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Oklahoma Safe Kids Coalition
PO Box 26307
Oklahoma City, OK 73126-9983
(405) 271-5695 Fax (405) 271-2974

FOR RELEASE: May 2, 2002
CONTACT: Dick Gunn

New Study Shows Kids Overconfident on Wheels

New research unveiled today by the National SAFE KIDS Campaign shows that 63 percent of “tweens” (ages 8 to 12) do not think they could suffer a brain injury while riding on wheels, yet the reality is nearly half (47 percent) of children hospitalized for bike-related injuries suffer from a traumatic brain injury.

The National SAFE KIDS Campaign, founding sponsor Johnson & Johnson, and local coalitions such as the Oklahoma SAFE KIDS Coalition, a program of the Oklahoma State Department of Health, are teaming up to send a simple message to parents and kids when on any kind of wheels - Use Your Head. Wear a Helmet!

Brain injury is the leading killer and disabler of children,” says Dr. C. Everett Koop, Sc.D., former U.S. Surgeon General and chairman of the National SAFE KIDS Campaign. “Damage to the brain from an external blow can affect one’s ability to walk, talk and think. The consequences can be devastating and permanent and change a child’s life - suddenly and forever.”

While more than three-quarters of tweens surveyed said that a brain injury could occur as a result of a wheel-related crash and 65 percent of kids knew that the effects of a brain injury could last a lifetime, less than half said they wear a helmet on every bike ride. Less than a third wore a helmet while riding scooters, skateboards or inline skates. Only 9 percent said that it is likely they will suffer a brain injury while riding.

The results released today, coincide with the kickoff of National SAFE KIDS Week which runs May 4 - 11, 2002. The campaign is a nationwide initiative that includes a donation of up to $1 million worth of Bell helmets to kids in need across the nation by Johnson & Johnson and Bell Sports.

In a major new study on traumatic brain injury and wheel-related sports, the National SAFE KIDS Campaign found that nearly 51 percent of children ages 10 to 14 who suffered a serious bike injury were diagnosed with traumatic brain injury, compared to 44 percent of children ages 5 to 9 and 38 percent of children ages 4 and under.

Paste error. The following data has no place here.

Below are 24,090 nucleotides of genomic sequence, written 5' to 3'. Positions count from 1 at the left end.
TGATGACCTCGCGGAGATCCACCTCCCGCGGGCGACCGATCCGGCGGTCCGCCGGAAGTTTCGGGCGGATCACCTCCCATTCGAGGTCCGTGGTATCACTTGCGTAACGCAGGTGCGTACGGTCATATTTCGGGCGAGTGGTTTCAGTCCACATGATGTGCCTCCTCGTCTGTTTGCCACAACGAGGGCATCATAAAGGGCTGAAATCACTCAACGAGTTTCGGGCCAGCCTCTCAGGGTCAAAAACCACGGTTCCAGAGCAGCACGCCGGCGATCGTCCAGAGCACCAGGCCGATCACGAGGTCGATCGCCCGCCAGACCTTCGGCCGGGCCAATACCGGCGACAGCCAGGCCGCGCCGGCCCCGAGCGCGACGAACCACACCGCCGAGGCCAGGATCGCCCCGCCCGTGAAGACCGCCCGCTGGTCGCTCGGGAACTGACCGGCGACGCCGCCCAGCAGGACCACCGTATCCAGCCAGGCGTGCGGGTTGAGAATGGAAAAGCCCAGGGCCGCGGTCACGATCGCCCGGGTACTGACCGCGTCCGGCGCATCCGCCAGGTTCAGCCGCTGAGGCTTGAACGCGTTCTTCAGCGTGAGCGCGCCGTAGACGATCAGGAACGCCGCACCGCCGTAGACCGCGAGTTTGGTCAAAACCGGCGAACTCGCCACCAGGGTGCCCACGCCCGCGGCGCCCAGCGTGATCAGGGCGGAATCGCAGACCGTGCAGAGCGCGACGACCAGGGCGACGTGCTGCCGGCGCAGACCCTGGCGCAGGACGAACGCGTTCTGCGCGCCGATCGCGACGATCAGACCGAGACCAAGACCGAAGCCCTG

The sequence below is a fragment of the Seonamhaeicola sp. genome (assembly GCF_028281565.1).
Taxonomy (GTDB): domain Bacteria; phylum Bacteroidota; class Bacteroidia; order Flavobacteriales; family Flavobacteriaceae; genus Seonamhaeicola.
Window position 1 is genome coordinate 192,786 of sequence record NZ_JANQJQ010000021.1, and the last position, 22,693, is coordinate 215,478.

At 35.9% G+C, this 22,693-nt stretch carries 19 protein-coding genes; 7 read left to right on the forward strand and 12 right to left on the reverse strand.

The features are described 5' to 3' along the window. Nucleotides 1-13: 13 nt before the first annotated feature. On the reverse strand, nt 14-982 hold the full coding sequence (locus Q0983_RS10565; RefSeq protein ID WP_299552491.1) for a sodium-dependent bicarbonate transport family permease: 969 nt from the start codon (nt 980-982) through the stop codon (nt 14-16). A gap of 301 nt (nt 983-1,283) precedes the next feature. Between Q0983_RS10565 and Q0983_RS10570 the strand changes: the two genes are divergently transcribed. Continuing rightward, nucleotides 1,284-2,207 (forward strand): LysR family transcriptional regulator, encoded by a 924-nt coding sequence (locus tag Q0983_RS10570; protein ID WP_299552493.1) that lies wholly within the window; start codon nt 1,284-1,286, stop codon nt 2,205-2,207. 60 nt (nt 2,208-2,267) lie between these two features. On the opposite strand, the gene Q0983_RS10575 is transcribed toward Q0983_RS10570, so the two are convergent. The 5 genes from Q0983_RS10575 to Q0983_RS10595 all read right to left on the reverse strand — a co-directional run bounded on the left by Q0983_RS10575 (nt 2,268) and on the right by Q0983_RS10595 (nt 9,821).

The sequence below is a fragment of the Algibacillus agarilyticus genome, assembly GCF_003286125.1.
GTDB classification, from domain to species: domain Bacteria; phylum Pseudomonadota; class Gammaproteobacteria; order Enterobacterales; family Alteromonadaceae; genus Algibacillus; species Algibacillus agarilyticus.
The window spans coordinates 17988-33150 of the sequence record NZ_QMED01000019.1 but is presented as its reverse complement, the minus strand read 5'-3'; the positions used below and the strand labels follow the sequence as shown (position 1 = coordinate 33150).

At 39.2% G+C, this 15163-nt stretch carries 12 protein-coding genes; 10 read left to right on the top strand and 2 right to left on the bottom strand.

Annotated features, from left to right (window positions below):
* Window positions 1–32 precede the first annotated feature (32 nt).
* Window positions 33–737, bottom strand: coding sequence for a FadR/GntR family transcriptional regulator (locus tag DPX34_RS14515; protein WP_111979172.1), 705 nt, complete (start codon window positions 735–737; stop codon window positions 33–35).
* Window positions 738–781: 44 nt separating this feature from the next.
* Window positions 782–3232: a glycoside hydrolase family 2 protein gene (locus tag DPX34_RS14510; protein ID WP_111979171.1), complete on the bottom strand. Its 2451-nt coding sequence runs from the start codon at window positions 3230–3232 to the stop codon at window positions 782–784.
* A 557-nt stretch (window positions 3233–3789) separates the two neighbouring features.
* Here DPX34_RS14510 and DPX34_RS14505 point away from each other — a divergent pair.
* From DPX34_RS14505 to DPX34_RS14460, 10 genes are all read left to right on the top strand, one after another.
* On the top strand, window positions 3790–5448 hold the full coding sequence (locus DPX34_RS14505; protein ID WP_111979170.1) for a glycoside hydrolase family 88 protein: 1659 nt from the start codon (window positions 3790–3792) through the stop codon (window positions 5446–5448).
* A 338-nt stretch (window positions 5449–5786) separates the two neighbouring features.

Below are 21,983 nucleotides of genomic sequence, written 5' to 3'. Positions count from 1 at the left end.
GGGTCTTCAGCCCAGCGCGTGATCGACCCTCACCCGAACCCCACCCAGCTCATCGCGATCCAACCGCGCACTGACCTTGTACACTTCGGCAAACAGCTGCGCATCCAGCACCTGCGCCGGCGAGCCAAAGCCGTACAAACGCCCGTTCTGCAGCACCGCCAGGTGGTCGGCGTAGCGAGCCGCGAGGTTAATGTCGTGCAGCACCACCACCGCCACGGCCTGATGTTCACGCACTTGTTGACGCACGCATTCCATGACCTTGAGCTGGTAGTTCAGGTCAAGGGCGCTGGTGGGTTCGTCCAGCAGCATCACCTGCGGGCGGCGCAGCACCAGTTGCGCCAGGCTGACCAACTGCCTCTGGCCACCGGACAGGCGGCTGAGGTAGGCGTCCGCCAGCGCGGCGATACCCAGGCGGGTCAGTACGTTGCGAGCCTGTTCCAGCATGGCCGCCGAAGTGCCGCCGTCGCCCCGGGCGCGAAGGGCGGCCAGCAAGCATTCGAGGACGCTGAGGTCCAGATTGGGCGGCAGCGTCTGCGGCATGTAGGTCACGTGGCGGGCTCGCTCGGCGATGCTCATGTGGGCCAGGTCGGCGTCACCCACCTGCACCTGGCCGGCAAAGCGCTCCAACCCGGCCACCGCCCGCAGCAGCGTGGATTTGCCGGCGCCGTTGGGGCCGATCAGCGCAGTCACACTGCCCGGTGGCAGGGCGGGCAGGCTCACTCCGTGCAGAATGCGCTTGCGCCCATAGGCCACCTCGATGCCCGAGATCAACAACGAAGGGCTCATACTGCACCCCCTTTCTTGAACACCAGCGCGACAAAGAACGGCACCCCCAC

“Brain injuries are more common among older children because these kids are less likely to wear their helmets and take more chances.” adds Dr. Koop. “SAFE KIDS urges parents and kids to wear a helmet on any wheel-related activity. It can reduce the risk of brain injury by as much as 88 percent.”

Nearly 28 million children ride bicycles and the popularity of scooters, skateboards and inline skates has been skyrocketing. SAFE KIDS examined data from the National Pediatric Trauma Registry (from 1994 to 2001) to look closely at the number of children who have suffered a traumatic brain injury. In addition, SAFE KIDS commissioned a national survey with tweens to look at their attitudes and behaviors toward helmet use during all wheel-related activity. The findings are documented in a report titled: A National Study of Traumatic Brain Injury and Wheel-Related Sports.

Why don’t teens wear helmets?

  • Nearly half of kids (47 percent) reported that they “only ride near home” as a reason for not always wearing a helmet.
  • Reasons children cited for not wearing a helmet included: “Helmets are uncomfortable” (43 percent); “I don’t think I need to wear a helmet for all of these activities” (32 percent); “I am older now and in more control when I ride” (29 percent); “I don’t feel cool wearing a helmet” (28 percent); and “My parents don’t make me” (27 percent).

What would it take to get kids to wear helmets?

  • The majority of tweens (54 percent) said that knowing someone who was badly hurt while not wearing a helmet would convince them to wear one on every ride.
  • Many tweens admitted they would wear a helmet if it were a parental rule (53 percent) or if it were a law in their state (49 percent).

“I’m faced with the awful task of telling parents that their child suffered brain damage that could have been so easily prevented with a helmet,” says Dr. Martin Eichelberger, director of trauma and burn services, Children’s National Medical Center. “Most parents and kids don’t understand just how fragile the brain is, and that a fall from as little as 2 feet and at surprisingly low speeds can be so serious. No parent or child should have to learn such a painful lesson.”

In addition to the donation of helmets by Johnson & Johnson and Bell Sports, more than 300 state and local coalitions across the country will participate in SAFE KIDS Week by hosting thousands of family safety fairs and other community events that focus on wheel-related safety and protecting the brain. Parents, caregivers and kids will have the opportunity to learn about key risks to children through hands-on training, helmet fitting and interactive displays and activities.

Johnson & Johnson is also supporting SAFE KIDS Week with a national advertising campaign in partnership with Nickelodeon, and with the distribution of safety tips through 60,000 retail stores and to 45 million households across the nation.

For more information or for a copy of the SAFE KIDS/Johnson & Johnson national report, contact the National SAFE KIDS Campaign at (202) 662-0600 or visit www.safekids.org.


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